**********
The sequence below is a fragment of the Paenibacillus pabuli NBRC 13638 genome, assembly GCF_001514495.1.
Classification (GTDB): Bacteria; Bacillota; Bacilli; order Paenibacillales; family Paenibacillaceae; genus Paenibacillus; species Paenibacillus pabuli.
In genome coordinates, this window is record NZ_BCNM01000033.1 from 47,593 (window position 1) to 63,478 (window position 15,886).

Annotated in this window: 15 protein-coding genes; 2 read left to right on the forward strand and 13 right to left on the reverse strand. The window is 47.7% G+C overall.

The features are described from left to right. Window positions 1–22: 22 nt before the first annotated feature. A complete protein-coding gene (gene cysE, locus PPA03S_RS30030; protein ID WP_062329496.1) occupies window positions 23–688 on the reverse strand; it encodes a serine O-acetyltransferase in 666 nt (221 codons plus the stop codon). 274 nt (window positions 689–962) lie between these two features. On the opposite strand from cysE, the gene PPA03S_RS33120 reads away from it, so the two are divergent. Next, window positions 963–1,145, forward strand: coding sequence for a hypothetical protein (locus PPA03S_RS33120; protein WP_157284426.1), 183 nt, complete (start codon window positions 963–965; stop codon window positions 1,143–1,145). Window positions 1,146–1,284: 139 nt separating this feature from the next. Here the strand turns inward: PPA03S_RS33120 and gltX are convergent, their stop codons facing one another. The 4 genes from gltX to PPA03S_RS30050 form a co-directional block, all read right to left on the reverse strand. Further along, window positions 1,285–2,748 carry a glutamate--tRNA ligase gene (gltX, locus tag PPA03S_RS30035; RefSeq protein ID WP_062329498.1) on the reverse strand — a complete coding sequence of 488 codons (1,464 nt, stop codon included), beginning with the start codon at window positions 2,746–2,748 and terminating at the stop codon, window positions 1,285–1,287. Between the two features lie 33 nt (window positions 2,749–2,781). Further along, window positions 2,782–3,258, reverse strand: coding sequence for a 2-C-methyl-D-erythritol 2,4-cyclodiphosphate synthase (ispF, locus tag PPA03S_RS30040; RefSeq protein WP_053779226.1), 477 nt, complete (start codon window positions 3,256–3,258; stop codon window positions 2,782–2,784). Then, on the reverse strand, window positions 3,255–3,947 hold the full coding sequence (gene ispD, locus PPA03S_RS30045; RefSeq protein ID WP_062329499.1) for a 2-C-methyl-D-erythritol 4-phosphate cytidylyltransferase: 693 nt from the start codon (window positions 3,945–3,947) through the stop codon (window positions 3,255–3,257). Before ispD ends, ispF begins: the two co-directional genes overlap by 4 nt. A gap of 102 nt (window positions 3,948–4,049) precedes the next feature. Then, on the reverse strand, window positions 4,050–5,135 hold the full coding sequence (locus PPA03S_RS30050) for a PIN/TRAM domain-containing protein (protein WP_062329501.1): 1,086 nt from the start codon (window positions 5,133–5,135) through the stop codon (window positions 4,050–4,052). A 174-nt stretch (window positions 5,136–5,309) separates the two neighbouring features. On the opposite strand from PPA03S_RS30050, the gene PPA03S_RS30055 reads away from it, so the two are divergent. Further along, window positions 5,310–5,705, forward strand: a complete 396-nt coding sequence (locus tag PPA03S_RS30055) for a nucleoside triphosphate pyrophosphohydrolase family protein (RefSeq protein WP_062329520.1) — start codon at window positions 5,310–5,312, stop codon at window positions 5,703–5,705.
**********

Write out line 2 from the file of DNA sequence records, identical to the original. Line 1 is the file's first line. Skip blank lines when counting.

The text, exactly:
Classification (GTDB): Bacteria; Bacillota; Bacilli; order Paenibacillales; family Paenibacillaceae; genus Paenibacillus; species Paenibacillus pabuli.